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B-Movies and Writing: The Beginning of the End and Knowing Your Limits


I've blogged before about my love of B movies and the lessons they can impart to the fiction writer. I dissected the plot of Plan Nine from Outer Space to to discover what didn't work (answer? Nothing worked). I examined the effectiveness of the characters in Eegah (conclusion: when a hairy man-beast from a prehistoric era is your most likeable character, you have a problem).

Last night I indulged in The Beginning of the End, in which 1950s hysteria over atomic anything resulted in a movie about a cloud of giant locusts swarming Chicago.

I love a good giant bug movie. ThemThe Deadly MantisHorrors of Spider Island. All good stuff. In a really bad way. But they can illustrate very well the age-old principle of biting off more than you can chew.

Lesson? If you can't swallow an entire swarm of giant locusts, don't bite one. Or something like that.

So the plot is skimpy, the characters are sketches. I'm not going to nitpick this, because in your average movie about giant bugs, let's be honest--you're going for the giant bugs. Yes, the plot could have been better drawn and we could have had real, rounded characters instead of caricatures. But the problem--the real problem--with End were the bugs themselves.

It seems the creators of the film had just discovered that you could superimpose one film on another, and voila! Giant grasshoppers attacking stock footage of soldiers! Perfect!

Except...it doesn't quite work. In fact, it doesn't work at all. You just get random large bugs scuttling across the screen and not actually interacting with anything.

OK, so we can't be one-trick ponies. I know! We'll have the bugs scale a building! How to pull that off...Yes! We'll have a few grasshoppers climb a postcard of a building! That will work!

Except...the bugs are constantly stepping off the "building", which has a slightly odd glare to it.

What does this have to do with writing? After all, writers aren't special-effects artists. We don't have to worry about low budgets or non-existent technology.

But we still have to know our limits.

I might get lambasted for saying this. Still, here's the thing--we're not limited by tech capabilities or dollars in our craft, but we are limited by talent, craft, and know-how. I'm speaking from experience here, not pointing fingers at anyone but myself. Not every idea a writer has is an idea he or she can pull off--at least not yet.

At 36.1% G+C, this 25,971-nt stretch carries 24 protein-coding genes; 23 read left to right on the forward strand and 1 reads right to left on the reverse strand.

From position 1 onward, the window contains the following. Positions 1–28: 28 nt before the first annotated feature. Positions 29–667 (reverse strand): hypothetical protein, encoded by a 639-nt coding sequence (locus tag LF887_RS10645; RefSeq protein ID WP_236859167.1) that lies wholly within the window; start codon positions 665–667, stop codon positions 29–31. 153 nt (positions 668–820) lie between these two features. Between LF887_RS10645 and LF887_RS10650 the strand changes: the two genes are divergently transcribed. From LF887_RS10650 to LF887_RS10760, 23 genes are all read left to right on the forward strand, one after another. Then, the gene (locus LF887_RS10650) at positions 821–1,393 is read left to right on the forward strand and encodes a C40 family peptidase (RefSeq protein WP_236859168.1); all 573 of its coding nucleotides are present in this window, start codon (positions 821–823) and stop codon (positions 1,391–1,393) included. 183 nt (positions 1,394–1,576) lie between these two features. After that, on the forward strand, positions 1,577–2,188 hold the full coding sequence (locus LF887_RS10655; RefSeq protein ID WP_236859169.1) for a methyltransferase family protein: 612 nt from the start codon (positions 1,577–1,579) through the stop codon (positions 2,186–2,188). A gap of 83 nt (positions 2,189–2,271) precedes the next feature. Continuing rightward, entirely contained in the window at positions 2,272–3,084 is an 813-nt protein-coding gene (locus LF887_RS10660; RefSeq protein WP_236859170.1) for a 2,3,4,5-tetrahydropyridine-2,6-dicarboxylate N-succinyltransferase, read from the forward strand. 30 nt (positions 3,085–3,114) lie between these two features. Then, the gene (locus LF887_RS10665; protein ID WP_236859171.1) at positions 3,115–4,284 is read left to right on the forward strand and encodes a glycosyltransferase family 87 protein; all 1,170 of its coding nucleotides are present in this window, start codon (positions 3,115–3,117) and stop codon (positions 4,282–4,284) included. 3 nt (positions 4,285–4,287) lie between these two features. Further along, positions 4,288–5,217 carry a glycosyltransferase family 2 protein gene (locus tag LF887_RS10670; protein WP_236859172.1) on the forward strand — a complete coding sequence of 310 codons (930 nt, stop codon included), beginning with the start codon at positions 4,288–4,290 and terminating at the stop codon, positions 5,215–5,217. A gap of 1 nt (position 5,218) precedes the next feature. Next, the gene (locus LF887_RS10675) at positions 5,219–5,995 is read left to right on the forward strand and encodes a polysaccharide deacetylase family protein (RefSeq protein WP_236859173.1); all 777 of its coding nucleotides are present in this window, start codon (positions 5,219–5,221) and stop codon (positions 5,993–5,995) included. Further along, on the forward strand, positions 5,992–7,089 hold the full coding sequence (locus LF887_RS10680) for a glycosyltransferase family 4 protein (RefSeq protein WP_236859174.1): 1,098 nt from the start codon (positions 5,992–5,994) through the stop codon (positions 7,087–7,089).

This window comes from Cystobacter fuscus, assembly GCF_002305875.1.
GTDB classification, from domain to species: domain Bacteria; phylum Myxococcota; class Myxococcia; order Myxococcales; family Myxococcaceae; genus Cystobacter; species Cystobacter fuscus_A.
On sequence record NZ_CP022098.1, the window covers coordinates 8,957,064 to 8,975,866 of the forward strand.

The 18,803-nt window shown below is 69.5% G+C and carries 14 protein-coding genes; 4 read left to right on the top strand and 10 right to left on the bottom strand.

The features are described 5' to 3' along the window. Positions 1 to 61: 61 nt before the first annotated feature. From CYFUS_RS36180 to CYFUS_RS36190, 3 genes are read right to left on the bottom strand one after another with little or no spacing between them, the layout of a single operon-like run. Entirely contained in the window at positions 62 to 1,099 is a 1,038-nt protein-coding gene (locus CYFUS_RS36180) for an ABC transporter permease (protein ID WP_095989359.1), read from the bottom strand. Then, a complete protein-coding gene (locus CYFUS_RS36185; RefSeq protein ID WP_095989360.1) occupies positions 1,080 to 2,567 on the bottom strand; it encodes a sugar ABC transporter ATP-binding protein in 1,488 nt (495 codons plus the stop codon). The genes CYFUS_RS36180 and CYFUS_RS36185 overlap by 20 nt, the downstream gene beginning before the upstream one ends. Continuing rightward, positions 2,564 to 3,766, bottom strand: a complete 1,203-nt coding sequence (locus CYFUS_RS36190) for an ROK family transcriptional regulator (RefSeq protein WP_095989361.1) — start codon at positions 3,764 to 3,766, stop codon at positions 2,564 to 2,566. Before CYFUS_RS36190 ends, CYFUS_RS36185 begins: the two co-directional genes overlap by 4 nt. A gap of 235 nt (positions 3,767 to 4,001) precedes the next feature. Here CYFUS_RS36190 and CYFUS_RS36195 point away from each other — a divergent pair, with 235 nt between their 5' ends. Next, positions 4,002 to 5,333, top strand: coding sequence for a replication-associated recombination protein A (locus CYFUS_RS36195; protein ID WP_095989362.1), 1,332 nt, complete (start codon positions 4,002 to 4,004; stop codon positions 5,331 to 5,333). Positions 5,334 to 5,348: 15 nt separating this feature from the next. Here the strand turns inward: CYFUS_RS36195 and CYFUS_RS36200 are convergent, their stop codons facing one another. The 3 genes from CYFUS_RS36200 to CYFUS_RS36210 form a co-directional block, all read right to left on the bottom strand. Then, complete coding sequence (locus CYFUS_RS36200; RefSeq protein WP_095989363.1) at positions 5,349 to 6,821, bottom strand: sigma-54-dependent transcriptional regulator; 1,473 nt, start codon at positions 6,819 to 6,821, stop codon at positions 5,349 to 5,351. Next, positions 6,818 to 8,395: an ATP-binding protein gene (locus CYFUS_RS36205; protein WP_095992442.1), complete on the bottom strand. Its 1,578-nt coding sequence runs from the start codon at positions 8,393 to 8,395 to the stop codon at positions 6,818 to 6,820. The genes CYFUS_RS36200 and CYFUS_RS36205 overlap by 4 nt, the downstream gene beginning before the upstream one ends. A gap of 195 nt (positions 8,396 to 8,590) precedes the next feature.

Confession time: one of my drawer novels is a multi-POV project that dealt with a lot of different issues, complicated plotlines, and twists I hoped no one would see coming. There's some good writing in there--I honestly do believe that. But as a whole, it's not there yet. It's not there because I wasn't there when I wrote it. Maybe someday I could revise it and it could be sparkling. Much more likely? I'm going to revise it and pare it down to something I can tackle at the skill level I'm currently at as a writer.

That's the thing about writing--a lot of other creative crafts, too. Unlike athletic prowess or beauty-queen competitiveness, your abilities as a writer will only improve and expand with time, experience and practice. What you're not able to pull off now--maybe it's a deeply nuanced character or a rip-roaring plot--is something you'll grow into.

What I'm not saying, however, is that you don't try the stuff you can't handle. We don't grow if we don't push ourselves. Write the stuff you're not sure you can do. Dive in. Try it. When it's done, and it's a giant grasshopper mess, don't try to peddle it to the world a la The Beginning of the End. One of the greatest skills in any art is to know when you have a haunting, stunning giant bug film--and when you have a reel of celluloid covered in tobacco juice.*

Practically speaking, this is where flash fiction, short stories, and other non-novel length works can be your friend. Devoting the time to write a novel that's over your head--that's commitment to something rather shaky. (Still not saying it's bad to take the risk--but you don't have to if you don't want to.) But a short story? Experiment. Learn. Grow.
*Other people call the nasty, staining brown spit that grasshoppers produce tobacco juice, right? Or am I a hillbilly?

Comments

  1. Great post. I think this might be the first time I've read a post on being careful not to bite off more than you can chew. I think you're right. Most often, writers are told be bold. While that's true to a certain extent, you can't master everything at once. And that's not a bad thing. Like you said, it gives you room to grow.

    I've used short stories as places to experiment too.

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